As a 16-year-old junior in high school, Harper McGee had to fight for the ability to say “gay” on campus.
At the time, McGee and a friend were trying to create a Gay-Straight Alliance group at Lone Peak High School in Highland, Utah, in the fall of 2014. McGee wanted to have an organized place where students could talk about LGBTQ issues, but It wasn’t easy. School officials were concerned about the name because, as one of them said, it “include[d] a reference to human sexuality.”
Utah is one of eight states that has laws, sometimes called “no promo homo” laws, that limit how teachers can talk about LGBTQ issues with students, or forbid it altogether. While some teachers say the laws reflect parents’ concerns about discussing sex at school, some LGBTQ activists say they perpetuate a culture of fear among students who need support. And now, for the first time, a lawsuit is aiming to overturn one of them.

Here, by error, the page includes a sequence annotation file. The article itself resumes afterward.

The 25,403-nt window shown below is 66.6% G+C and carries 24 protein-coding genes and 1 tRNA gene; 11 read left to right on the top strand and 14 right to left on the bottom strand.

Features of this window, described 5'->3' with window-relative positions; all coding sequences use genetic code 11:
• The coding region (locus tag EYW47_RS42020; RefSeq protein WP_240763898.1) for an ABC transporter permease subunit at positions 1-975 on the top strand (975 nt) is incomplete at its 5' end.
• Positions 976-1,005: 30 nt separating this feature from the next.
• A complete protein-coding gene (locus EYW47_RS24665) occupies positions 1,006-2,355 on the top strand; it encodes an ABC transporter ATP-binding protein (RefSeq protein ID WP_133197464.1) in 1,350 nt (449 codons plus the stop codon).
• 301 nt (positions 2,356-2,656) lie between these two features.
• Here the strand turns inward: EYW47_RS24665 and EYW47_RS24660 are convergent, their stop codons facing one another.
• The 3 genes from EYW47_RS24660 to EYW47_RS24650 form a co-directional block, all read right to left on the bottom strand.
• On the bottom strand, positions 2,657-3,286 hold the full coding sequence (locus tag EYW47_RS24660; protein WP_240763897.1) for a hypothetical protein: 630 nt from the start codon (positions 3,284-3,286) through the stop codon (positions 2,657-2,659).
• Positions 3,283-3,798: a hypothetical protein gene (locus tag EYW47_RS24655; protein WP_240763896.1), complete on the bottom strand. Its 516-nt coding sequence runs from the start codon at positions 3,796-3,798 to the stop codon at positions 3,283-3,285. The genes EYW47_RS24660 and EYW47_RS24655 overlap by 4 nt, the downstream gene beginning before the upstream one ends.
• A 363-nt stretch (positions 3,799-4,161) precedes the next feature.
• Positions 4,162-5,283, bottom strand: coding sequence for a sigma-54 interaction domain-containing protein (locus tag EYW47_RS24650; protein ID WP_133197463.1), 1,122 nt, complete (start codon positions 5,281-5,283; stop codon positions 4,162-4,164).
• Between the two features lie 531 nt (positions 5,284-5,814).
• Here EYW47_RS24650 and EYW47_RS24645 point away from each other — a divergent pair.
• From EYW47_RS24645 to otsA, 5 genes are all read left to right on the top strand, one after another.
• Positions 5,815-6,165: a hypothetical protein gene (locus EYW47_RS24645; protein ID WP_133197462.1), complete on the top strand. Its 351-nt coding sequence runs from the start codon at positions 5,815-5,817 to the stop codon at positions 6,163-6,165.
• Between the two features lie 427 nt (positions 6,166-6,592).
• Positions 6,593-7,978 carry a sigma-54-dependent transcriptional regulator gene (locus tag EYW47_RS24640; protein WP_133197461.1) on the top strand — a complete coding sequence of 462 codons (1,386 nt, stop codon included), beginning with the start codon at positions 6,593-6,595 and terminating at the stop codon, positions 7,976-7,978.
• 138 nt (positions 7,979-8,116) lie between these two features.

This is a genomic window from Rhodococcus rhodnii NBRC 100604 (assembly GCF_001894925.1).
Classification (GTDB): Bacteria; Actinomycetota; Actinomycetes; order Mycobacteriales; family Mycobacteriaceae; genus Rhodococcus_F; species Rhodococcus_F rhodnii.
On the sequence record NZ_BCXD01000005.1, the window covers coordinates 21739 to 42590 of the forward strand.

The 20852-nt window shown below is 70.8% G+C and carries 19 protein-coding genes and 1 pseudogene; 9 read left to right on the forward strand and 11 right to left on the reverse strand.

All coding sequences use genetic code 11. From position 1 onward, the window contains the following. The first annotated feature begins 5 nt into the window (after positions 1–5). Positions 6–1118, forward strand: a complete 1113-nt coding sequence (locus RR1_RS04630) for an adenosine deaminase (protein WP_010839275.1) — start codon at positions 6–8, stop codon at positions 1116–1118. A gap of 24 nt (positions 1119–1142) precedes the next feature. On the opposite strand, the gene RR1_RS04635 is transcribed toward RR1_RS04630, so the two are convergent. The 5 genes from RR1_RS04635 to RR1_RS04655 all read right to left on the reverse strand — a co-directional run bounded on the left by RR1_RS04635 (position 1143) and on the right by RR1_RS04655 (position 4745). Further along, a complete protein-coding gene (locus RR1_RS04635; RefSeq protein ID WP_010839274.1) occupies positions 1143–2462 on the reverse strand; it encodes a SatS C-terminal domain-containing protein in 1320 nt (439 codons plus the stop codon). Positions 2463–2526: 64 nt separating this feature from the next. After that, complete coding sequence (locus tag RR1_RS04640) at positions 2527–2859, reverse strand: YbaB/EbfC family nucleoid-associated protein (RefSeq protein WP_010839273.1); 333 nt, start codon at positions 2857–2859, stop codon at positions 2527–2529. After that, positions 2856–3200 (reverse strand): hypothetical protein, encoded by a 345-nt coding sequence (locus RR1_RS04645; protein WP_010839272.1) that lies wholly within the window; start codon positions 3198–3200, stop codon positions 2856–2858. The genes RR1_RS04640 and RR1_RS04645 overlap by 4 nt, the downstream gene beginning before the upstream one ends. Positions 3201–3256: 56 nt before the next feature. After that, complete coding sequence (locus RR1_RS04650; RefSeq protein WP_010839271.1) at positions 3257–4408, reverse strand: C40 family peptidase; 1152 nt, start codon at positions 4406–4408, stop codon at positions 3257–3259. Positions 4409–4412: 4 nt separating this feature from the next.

After a debate at a meeting of the Alpine District school board, the Gay-Straight Alliance was able to move forward. The first few weeks were rough — during Club Week at school, some students came to their booth just to laugh at them. And others were too shy to join.
But the club grew, and soon 15 to 20 people were coming to every meeting. Over the course of the next few months, McGee came out as pansexual and genderfluid and now uses the pronoun “they.” Having that community at school “made me realize that I don’t have to be afraid, I can be unabashedly me,” they said. “There are people who will accept me for who I am.”